Don’t pinch me, I’m Irish.

Zoe Rogers, ‘Doah Staff Writer
March 16, 2014

'Doah photo courtesy of Zoe Rogers

‘Doah photo courtesy of Zoe Rogers

As soon as March came upon us, forty shades of green covered stores and restaurants across Winchester. I’m going to hazard a guess that this is not just a Winchester phenomenon; America loves Saint Patrick’s Day. For good reason, too, it’s the perfect excuse for food and merriment. Plus, everyone looks good in green, right?

As a proud native of Northern Ireland, I am looking forward to the celebrations when my lovely ‘wee’ nation is put in the spotlight for a day. However, I feel there may be some myths that need busting in light of the big day and I’m afraid this is where you will have to forgive my cheeky Irish humor.
First up, what is this about pinching people who don’t wear green? I can confirm that this is not a tradition in Ireland, and should you pinch an Irishman you would probably regret it immediately! Second of all, I’m sure corned beef and cabbage is delicious but I do believe I have never tasted such a dish in all my life. Want to eat like an Irish family on St. Paddy’s, I’ll send you a recipe of some good Irish stew! Finally, we have many rivers in Ireland, none of which have ever been dyed green for Saint Patrick’s Day like in Chicago (to my knowledge).
Think we’ll leave that to the Americans! Oh and, just in case there is any misconception, leprechauns do not exist. Though, that would be cool! That said, maybe I should divulge a little of the history behind this merry day. Saint Patrick’s Day, or Paddy’s Day as it is affectionately known, is a community celebration that takes place on Mar. 17 every year in honor of the patron saint of Ireland who was responsible for confronting and defeating paganism in fifth century Ireland.
The truth is, Saint Patrick wasn’t even Irish. The patron saint was raised in Britain but had come to Ireland at the age of 16 after he had been captured and enslaved. During his time in Ireland, in harsh conditions, he developed a deep Christian faith. After escaping and returning to Britain, he became an ordained priest and felt called to return to the island of Ireland where he travelled with one mission: to convert pagans to Christianity.
There are two symbols associated with Saint Patrick. The first is the shamrock; a 3 leafed wild-clover, which was used by the Saint to explain the characteristics of the Father, the Son and the Holy Spirit in Christianity. The second is a snake; legend has it that Saint Patrick was responsible for driving snakes out of Ireland (there are no snakes on the Island), however this is more likely a metaphor for the Saint’s role in driving out paganism from Ireland.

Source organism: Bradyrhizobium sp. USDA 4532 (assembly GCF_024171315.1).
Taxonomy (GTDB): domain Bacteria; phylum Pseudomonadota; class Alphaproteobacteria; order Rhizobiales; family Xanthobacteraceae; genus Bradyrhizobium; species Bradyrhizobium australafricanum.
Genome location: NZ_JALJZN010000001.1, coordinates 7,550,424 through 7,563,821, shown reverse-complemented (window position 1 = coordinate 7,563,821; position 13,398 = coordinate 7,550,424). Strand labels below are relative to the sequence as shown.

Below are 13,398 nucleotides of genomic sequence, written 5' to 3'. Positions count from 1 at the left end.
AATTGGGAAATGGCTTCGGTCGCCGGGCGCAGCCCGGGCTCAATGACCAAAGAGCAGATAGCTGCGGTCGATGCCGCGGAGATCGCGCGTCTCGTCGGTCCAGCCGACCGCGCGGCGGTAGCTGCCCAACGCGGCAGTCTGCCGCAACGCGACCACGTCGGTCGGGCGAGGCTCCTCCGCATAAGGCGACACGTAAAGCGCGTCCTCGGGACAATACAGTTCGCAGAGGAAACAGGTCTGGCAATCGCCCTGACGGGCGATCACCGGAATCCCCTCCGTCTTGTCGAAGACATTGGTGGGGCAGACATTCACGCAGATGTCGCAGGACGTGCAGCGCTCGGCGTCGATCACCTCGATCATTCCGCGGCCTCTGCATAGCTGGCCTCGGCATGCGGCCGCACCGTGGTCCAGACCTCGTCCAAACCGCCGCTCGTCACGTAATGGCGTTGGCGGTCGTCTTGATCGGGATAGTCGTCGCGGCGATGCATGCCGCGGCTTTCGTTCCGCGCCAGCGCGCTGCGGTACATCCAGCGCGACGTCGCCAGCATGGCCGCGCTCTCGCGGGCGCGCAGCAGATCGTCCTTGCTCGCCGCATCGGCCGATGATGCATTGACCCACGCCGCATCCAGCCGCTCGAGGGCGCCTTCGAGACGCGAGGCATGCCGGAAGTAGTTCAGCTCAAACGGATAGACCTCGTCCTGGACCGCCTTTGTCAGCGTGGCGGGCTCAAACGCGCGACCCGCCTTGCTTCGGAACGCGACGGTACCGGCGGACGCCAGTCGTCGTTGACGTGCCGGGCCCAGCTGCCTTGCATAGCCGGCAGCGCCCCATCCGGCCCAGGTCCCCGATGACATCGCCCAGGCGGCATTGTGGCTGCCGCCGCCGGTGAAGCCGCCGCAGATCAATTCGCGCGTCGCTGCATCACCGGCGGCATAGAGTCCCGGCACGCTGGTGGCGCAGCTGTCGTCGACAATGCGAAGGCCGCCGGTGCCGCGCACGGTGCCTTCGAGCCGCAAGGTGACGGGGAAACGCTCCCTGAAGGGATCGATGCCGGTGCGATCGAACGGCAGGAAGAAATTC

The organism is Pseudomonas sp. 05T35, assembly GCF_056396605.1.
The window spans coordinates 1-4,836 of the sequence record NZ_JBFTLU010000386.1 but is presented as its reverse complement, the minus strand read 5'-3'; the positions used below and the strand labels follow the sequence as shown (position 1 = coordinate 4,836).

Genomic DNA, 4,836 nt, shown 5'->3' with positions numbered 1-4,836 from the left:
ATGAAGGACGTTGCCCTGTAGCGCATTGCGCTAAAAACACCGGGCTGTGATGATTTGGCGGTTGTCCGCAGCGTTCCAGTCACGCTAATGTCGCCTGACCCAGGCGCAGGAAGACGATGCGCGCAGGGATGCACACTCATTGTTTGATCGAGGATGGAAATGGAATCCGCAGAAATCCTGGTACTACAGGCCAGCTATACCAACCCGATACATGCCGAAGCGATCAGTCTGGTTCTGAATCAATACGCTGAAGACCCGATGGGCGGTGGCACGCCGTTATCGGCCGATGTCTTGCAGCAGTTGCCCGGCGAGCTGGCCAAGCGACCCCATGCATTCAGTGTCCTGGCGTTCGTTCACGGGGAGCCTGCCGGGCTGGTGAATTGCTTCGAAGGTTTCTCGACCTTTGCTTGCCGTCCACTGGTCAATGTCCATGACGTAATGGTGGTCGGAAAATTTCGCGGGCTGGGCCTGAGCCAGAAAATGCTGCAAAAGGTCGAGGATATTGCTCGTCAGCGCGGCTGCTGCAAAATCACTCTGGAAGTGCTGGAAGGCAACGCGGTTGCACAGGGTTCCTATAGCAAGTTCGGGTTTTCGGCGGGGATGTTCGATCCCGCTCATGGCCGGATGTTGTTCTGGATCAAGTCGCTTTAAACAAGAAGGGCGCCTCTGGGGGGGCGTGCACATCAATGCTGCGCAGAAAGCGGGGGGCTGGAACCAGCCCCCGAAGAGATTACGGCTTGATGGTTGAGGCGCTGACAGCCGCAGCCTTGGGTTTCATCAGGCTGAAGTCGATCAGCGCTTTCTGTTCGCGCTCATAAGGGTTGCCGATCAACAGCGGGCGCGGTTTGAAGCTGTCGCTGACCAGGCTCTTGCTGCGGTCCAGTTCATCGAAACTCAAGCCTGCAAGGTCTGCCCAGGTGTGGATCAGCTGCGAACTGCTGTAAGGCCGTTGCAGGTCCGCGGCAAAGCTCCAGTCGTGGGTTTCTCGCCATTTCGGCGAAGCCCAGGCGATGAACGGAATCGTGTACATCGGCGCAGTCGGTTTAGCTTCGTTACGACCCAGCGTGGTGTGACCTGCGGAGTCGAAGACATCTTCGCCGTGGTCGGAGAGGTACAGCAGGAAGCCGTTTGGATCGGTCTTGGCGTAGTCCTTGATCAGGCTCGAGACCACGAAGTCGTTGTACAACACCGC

Whilst, for many around the world, Saint Patrick’s Day is a symbol of Irish patriotism and charm, Ireland did not really recognize it as a major holiday until the 1970s. The Saint Patrick’s Festival in Dublin was not established until 1995. Previously, it was a minor religious holiday celebrated by a family meal and, perhaps, a religious service. In fact, the Irish-Americans did a far better job of celebrating the day much earlier than we ever did!
Whilst it has religious roots, today, the celebration of Saint Patrick’s Day is more a secular tradition than anything. In Ireland, we celebrate the day with family, friends, traditional Irish music and dance, and, of course, a pint of Guinness (or two). Across the island of Ireland, parades are held in major cities and Irish pubs are filled with revelers. The most popular parade, undeniably, is held in Dublin where last year 500,000 people joined in the celebrations.
It may come as a shock, but I did not start celebrating “Paddy’s Day” until about five years ago when my high school allowed us the day off for the celebration. “But you’re Irish?” I hear you ask. I live in Northern Ireland, physically a province of the Island of Ireland but nominally a nation of the United Kingdom, which consists of England, Scotland, Wales and Northern Ireland. Sadly, our nation has faced bitter division. We have suffered a decades-long identity crisis and civil war. Whilst one side of our community identifies with the Irish culture and patriotism, the other side identifies with British culture and shows loyalty the Crown. Then there are some, like myself, who identify with a distinct Northern Irish culture and national pride. Of course this is oversimplified, I will save our intricate history for another time. As a result of this division, celebrating Saint Patrick’s Day, a symbol of Irish spirit, is associated with just one side of the community and fails to be an inclusive community celebration. However, as we live in peacetime, and tensions ease considerably, our nation begins to embrace celebrations with much greater fervor and community spirit. The capital city, Belfast, hosts an annual Saint Patrick’s Day parade, with thousands from across Northern Ireland participation and spectating.
Irish or not, “Paddy’s Day” is a light-hearted celebration that brings together friends and family to enjoy Ireland’s distinct hospitality and rich culture of religious tradition, music and dance.
 Zoe Rogers is an international student from Northern Ireland, studying at Shenandoah for a year on scholarship from the British Council. Sadly, she is only 20 and won’t be enjoying a pint of Guinness on St. Patrick’s Day but she will be wearing green on the big day, purely to avoid being pinched!

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